Headlines

2 years ago

Slacker Radio application receives update, now compatible with Ford SYNC

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Are you a Ford owner who just so happens to love Slacker Radio on your Android powered device? Well, good news for you as Slacker Radio has just released an update to their Android application which now allows for syncing with Ford vehicles such as the Fiesta, Mustang, Fusion and several others. Gone are the days of fumbling around trying to switch songs on your device while driving, now simply talk to skip songs, change stations and many other awesome features. If you are a Slacker Radio user be sure to hit the break for download links.

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2 years ago

Adobe Flash Player 11.1 coming to the Galaxy Nexus by end of year

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Adobe's been saying this for a week or so now, and today it made it officially official in an official blog post: Flash Player 11.1 will come to the Samsung Galaxy Nexus. Huzzah. Look for the update in December (makes since, because November's 24 hours from being in our rear-view mirrors).

Glad to see another one last update for Flash Player (and AIR as well, which we're already seeing in the Android Market) for the Galaxy Nexus. Now if only we could get the phone in North America.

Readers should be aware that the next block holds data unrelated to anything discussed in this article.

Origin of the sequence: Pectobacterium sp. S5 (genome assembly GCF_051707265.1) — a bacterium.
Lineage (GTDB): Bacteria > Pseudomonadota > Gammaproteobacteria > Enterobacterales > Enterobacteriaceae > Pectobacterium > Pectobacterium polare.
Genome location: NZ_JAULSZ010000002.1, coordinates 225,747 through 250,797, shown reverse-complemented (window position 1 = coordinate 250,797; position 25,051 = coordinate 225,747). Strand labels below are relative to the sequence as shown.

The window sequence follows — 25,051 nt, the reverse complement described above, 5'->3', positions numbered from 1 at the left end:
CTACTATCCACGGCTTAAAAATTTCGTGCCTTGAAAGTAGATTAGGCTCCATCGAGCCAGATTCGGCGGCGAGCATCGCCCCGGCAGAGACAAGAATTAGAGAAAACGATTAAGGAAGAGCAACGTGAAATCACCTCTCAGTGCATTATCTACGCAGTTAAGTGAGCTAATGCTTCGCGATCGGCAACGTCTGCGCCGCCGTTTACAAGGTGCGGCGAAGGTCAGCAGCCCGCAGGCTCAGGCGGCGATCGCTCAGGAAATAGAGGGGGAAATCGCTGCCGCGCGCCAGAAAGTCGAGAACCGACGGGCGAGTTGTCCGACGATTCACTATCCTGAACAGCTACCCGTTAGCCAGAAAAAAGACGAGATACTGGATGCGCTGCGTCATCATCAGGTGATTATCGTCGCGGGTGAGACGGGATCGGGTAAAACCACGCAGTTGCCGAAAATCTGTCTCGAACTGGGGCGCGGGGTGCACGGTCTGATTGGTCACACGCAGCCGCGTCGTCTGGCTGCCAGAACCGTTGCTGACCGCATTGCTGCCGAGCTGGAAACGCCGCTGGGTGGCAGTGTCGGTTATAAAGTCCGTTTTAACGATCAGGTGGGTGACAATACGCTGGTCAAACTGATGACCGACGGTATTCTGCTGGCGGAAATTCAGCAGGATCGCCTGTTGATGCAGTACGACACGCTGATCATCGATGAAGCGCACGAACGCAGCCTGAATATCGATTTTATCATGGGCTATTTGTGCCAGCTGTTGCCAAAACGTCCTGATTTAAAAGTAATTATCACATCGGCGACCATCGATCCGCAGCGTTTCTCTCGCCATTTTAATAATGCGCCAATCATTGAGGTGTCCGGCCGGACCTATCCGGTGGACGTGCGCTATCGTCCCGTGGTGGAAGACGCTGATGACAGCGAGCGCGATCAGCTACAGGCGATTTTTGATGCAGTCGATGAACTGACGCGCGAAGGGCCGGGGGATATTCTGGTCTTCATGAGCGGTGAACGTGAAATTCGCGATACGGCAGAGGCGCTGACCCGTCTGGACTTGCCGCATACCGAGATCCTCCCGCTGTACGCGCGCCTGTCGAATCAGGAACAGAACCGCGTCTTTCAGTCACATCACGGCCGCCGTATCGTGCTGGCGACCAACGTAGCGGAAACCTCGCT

Source: Adobe; Thanks to everyone who sent this in!

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2 years ago

Google Maps goes indoors in Version 6.0

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Tired of looking lost outdoors, staring at Google Maps on your smartphone like a total tourist? Now you can have that same experience indoors with Google Maps 6.0! Google's taking maps inside, offering up floor plans at some of the largest retailers and airports in the U.S. and Japan. Also, the UI's been reworked a little bit, with a quick-selection menu up top to bounce between Maps, Places, Navigattion, Check in, Latitude, Location History and My Places.

Check out the videos after the break for a closer look, and hit the links below to see the indoor locations Google currently has mapped, and how to add your business.

Source: Google Blog; More: Indoor Maps availability; how to add floorplans

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2 years ago

Video hands-on with Cluzee: Not quite a Siri competitor

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Youtube link for mobile viewing

There are a few things a voice-recognition app needs to do well to be successful -- and must do extremely well if it wants to call itself a competitor to Apple's Siri.

  1. It needs to be easilly accessible, and launch quickly. Very quickly.
  2. It needs to actually understand what you're saying.
  3. It needs to return results quickly.

As we continue to find out, this is easier said than done. The latest victim candidate is Cluzee, which bills itself as "Your Intelligent Personal Assisant" -- and which despite some initial glowing press doesn't really stand up to simple testing.